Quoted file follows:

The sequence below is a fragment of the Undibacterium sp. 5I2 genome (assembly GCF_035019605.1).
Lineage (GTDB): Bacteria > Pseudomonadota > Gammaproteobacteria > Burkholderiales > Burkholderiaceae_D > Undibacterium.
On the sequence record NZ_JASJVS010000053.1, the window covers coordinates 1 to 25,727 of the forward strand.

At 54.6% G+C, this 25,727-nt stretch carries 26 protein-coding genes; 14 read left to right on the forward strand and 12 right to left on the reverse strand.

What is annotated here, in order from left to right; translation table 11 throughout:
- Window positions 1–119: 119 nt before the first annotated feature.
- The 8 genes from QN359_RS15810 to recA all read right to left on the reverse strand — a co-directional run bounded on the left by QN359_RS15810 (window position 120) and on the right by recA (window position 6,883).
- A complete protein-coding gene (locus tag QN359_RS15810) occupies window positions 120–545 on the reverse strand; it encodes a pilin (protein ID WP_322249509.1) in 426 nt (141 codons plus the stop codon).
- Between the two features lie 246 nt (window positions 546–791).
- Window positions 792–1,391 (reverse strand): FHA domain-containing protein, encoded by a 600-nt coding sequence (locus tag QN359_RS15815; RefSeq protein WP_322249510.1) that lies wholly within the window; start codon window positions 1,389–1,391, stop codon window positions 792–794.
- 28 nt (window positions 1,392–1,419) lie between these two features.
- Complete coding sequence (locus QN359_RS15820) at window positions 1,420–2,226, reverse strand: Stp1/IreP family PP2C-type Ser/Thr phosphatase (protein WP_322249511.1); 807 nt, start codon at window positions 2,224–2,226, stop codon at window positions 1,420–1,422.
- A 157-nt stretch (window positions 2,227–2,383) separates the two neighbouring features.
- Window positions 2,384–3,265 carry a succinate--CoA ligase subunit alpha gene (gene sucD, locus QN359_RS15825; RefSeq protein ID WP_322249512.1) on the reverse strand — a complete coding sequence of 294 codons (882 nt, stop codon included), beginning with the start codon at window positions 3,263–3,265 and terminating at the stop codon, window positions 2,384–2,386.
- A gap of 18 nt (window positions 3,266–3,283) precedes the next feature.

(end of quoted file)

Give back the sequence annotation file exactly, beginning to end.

The sequence below is a fragment of the Undibacterium sp. 5I2 genome (assembly GCF_035019605.1).
Lineage (GTDB): Bacteria > Pseudomonadota > Gammaproteobacteria > Burkholderiales > Burkholderiaceae_D > Undibacterium.
On the sequence record NZ_JASJVS010000053.1, the window covers coordinates 1 to 25,727 of the forward strand.

At 54.6% G+C, this 25,727-nt stretch carries 26 protein-coding genes; 14 read left to right on the forward strand and 12 right to left on the reverse strand.

What is annotated here, in order from left to right; translation table 11 throughout:
- Window positions 1–119: 119 nt before the first annotated feature.
- The 8 genes from QN359_RS15810 to recA all read right to left on the reverse strand — a co-directional run bounded on the left by QN359_RS15810 (window position 120) and on the right by recA (window position 6,883).
- A complete protein-coding gene (locus tag QN359_RS15810) occupies window positions 120–545 on the reverse strand; it encodes a pilin (protein ID WP_322249509.1) in 426 nt (141 codons plus the stop codon).
- Between the two features lie 246 nt (window positions 546–791).
- Window positions 792–1,391 (reverse strand): FHA domain-containing protein, encoded by a 600-nt coding sequence (locus tag QN359_RS15815; RefSeq protein WP_322249510.1) that lies wholly within the window; start codon window positions 1,389–1,391, stop codon window positions 792–794.
- 28 nt (window positions 1,392–1,419) lie between these two features.
- Complete coding sequence (locus QN359_RS15820) at window positions 1,420–2,226, reverse strand: Stp1/IreP family PP2C-type Ser/Thr phosphatase (protein WP_322249511.1); 807 nt, start codon at window positions 2,224–2,226, stop codon at window positions 1,420–1,422.
- A 157-nt stretch (window positions 2,227–2,383) separates the two neighbouring features.
- Window positions 2,384–3,265 carry a succinate--CoA ligase subunit alpha gene (gene sucD, locus QN359_RS15825; RefSeq protein ID WP_322249512.1) on the reverse strand — a complete coding sequence of 294 codons (882 nt, stop codon included), beginning with the start codon at window positions 3,263–3,265 and terminating at the stop codon, window positions 2,384–2,386.
- A gap of 18 nt (window positions 3,266–3,283) precedes the next feature.